No matter what you purchase, whether VOC-free or low-VOC, completely toxin free or low tox, you’ll still want to make sure that the furniture has ample time to off-gas before it comes into your home. You can do this by allowing it to sit unboxed either in a room with open windows, outdoors, or in a garage space. Ideally, you should let it sit for 24 - 48 hours.
THIRD PARTY CERTIFICATIONS
Third party certification are such a great tool to utilize when you’re shopping for new furniture. But it can be really confusing to know what each certification tells you about your furniture. Below are the typical third party certifications that furniture can earn, letting you know it’s level of synthetic or chemical materials.
GOTS CERTIFICATION (Global Organic Textile Standard): This is thought of as the toughest criteria to meet when it comes to creating a safe product. It requires at least 70% of the furniture’s upholstery materials are certified organic. In general, it can ensure the furniture does not contain chemical flame retardants and PFCs, as well as several other hazardous materials.
GREENGUARD: A specific certification that identifies and certifies products that have low chemical emissions.
GREENGUARD GOLD: A step up from the standard Greenguard Certification. This one goes beyond assessing just the chemical emissions, but also evaluates health criteria. Products that meet these standards emit less than 360 VOCs.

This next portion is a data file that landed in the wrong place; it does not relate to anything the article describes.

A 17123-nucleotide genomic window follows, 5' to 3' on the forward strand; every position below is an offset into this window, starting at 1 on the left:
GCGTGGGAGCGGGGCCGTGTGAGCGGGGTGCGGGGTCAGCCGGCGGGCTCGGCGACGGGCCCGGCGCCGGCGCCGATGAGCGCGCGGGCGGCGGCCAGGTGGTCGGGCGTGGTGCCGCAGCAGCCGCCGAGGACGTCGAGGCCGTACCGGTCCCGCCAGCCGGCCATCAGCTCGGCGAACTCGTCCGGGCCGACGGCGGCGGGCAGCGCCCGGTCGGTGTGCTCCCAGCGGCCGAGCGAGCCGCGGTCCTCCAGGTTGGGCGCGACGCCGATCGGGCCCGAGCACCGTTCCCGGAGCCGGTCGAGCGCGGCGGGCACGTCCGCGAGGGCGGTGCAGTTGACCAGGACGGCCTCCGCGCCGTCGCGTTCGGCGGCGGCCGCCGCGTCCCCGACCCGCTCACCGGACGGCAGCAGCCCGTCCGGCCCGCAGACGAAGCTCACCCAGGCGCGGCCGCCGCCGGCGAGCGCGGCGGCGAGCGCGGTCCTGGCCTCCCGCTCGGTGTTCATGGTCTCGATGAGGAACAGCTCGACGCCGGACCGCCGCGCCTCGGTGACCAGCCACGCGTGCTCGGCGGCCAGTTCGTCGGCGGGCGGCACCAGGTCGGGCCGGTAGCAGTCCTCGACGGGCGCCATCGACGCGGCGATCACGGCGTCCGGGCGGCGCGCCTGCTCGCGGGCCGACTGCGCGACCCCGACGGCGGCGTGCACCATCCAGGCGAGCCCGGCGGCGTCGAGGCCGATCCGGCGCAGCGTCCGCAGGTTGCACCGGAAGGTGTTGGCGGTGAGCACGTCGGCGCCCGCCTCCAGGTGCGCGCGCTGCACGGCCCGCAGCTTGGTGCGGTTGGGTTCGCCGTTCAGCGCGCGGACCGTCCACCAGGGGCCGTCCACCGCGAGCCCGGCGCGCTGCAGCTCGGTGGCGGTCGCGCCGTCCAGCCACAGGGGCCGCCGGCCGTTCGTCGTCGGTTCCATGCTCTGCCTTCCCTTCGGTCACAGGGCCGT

GOLS (Global Organic Latex Standard): This certification requires low VOC emission and low amounts of formaldehyde in foam. It prohibits the use of some chemical flame retardants, synthetic colorants and allergenic dyes.
OEKO-TEX STANDARD 100: This certification requires the furniture foam has low emissions of VOCs and formaldehyde. It also bans the use of most chemical flame retardants and synthetic colorants with allergic dyes.
GREENSEAL: Greenseal uses a scientific method to measure certain criteria that they’ve set in place for over 33 different standards. They ensure these products are in compliance with their green standards.
CRADLE TO CRADLE: A non profit organization that works to certify the health effects of the construction materials. This certification examines the ability for the materials to be recycled and re-purposed as well as the social fairness in the construction process.